Quoting Lisa1273:

Hillary NEVER had my vote!  

I'm glad the truth is coming to the surface so she won't have the last laugh.  It's a shame she's insulted so many behind their backs, yet panders to them for their vote.

How stupid does she think people are?

frustrated

LGAll65
by on Oct. 22, 2016 at 6:19 PM
2 moms liked this
There are a lot of stupid people voting for Trump only because they think he " tells it like it is" and he is just as crude as they are .
LauraKW
by "Dude!" on Oct. 22, 2016 at 6:23 PM
3 moms liked this
Did I miss the memo about vowing to back away from HRC?
theResidentCat
by on Oct. 22, 2016 at 7:07 PM

They both talk that way so Im not sure how one is better than the other. Both lie, both cheat the government, both talk trash about people. Only thing is Trump isnt really thought of as a mob compared to the Clintons might be his only advantage :O

Quoting VooDooB:

If she keeps losing ground like this over the next few weeks America might get a big shock in the ass. I'm starting to wonder if Trump really does stand a chance after all.

Quoting dawnharvey68: I doubt many progressives in the USA or abroad are expecting her to be anything other than what she's proven herself to be based on her opinions and track record: another right wing, neo-liberal, pro-plutocrat war hawk. There's no illusions there. That's what constitutes 'liberal' on the American political spectrum. She's not the first choice of most progressives, but preferred against the ghastly opposition.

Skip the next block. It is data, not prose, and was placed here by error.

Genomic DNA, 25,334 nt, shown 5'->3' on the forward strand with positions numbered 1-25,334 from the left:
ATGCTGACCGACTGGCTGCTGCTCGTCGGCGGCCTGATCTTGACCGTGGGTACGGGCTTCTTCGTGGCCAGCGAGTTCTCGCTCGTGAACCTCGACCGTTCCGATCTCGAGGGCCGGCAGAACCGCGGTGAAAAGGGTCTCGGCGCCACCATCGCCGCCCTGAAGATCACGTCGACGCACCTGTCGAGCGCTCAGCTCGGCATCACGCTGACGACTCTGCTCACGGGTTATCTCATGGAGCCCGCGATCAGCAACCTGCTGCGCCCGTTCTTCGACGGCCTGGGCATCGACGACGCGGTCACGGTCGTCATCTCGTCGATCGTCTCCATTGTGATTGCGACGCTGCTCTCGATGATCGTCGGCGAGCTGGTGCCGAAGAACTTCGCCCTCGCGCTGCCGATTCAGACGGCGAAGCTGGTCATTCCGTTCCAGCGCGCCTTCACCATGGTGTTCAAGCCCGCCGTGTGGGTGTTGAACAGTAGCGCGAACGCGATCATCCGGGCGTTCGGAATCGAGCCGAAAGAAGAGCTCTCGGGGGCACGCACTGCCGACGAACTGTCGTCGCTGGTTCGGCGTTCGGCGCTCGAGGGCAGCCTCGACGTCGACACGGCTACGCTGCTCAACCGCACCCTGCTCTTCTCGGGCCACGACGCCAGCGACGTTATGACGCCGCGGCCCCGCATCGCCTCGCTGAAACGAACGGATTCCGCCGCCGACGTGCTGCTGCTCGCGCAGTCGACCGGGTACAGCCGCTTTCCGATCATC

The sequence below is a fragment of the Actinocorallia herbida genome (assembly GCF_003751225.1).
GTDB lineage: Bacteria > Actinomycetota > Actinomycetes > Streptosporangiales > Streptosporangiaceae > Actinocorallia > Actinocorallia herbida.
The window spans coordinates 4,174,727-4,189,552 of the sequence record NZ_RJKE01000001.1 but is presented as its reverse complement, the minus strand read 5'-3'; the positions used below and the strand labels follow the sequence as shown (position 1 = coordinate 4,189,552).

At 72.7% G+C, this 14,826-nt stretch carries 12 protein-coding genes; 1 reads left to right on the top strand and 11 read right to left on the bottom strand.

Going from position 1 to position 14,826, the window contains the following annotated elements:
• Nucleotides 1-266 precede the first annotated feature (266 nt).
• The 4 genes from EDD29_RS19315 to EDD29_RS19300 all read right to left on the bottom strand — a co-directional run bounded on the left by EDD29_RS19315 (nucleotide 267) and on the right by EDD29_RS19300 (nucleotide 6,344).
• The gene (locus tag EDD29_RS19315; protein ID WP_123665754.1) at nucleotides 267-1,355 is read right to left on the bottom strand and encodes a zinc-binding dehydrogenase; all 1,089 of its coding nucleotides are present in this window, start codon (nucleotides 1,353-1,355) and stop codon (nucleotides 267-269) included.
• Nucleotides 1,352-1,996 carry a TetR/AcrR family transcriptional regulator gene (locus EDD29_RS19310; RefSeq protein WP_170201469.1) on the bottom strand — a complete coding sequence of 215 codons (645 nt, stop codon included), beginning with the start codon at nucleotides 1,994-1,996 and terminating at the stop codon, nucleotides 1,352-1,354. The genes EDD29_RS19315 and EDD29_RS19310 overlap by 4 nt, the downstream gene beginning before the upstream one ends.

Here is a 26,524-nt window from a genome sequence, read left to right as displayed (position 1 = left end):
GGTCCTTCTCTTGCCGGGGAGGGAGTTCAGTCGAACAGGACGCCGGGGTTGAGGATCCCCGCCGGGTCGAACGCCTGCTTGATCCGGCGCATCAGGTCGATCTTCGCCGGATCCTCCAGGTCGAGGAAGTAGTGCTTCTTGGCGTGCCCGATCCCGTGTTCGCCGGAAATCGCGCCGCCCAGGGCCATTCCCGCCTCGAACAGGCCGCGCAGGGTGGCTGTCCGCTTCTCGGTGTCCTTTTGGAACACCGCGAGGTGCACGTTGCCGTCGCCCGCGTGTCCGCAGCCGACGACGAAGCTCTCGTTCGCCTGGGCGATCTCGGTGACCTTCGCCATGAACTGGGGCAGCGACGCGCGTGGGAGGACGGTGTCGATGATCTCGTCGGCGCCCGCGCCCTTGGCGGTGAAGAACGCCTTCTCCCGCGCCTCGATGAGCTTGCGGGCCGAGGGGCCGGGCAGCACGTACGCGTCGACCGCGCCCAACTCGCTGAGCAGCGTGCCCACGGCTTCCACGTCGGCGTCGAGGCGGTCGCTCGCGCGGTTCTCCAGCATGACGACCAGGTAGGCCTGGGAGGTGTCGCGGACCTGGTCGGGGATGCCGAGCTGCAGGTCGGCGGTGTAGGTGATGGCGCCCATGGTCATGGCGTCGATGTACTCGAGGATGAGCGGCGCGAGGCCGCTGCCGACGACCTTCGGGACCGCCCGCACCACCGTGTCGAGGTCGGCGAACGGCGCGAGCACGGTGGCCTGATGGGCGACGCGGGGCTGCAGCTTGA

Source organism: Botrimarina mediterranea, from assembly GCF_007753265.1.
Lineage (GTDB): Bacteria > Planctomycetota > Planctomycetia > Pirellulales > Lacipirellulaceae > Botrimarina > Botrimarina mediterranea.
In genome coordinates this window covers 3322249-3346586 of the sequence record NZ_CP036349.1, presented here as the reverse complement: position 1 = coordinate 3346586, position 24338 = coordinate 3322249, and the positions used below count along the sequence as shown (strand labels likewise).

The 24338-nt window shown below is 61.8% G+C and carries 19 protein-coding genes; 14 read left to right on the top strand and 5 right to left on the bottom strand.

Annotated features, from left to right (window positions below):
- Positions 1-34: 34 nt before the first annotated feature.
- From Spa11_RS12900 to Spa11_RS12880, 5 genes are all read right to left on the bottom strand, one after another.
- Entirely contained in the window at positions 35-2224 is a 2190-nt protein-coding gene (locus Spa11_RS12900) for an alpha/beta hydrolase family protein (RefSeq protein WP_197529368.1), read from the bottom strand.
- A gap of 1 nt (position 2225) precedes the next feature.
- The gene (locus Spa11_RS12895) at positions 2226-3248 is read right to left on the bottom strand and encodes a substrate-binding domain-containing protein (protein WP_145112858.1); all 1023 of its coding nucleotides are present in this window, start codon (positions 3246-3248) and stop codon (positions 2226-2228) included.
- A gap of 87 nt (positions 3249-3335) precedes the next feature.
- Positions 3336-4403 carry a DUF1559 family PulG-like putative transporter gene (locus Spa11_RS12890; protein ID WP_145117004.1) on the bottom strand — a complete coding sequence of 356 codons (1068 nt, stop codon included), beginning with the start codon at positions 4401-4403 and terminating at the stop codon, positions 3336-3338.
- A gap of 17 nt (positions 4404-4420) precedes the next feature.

theResidentCat
by on Oct. 22, 2016 at 7:09 PM
2 moms liked this

Well actually I do think he tells it like it is in some cases... But that doesnt make him qualified or right... He is a big mouth yes, but people are misunderstanding just because he tells it like it is, doesnt mean he is going to do any better. A lot of what he calls out he is guilty of it himself. Strange irony.

Quoting LGAll65: There are a lot of stupid people voting for Trump only because they think he " tells it like it is" and he is just as crude as they are .


Carpy
by Emerald Member on Oct. 22, 2016 at 8:41 PM
1 mom liked this
Obviously some are pretty stupid, judging by her poll numbers.

Quoting Lisa1273:

Hillary NEVER had my vote!  

I'm glad the truth is coming to the surface so she won't have the last laugh.  It's a shame she's insulted so many behind their backs, yet panders to them for their vote.

How stupid does she think people are?

frustrated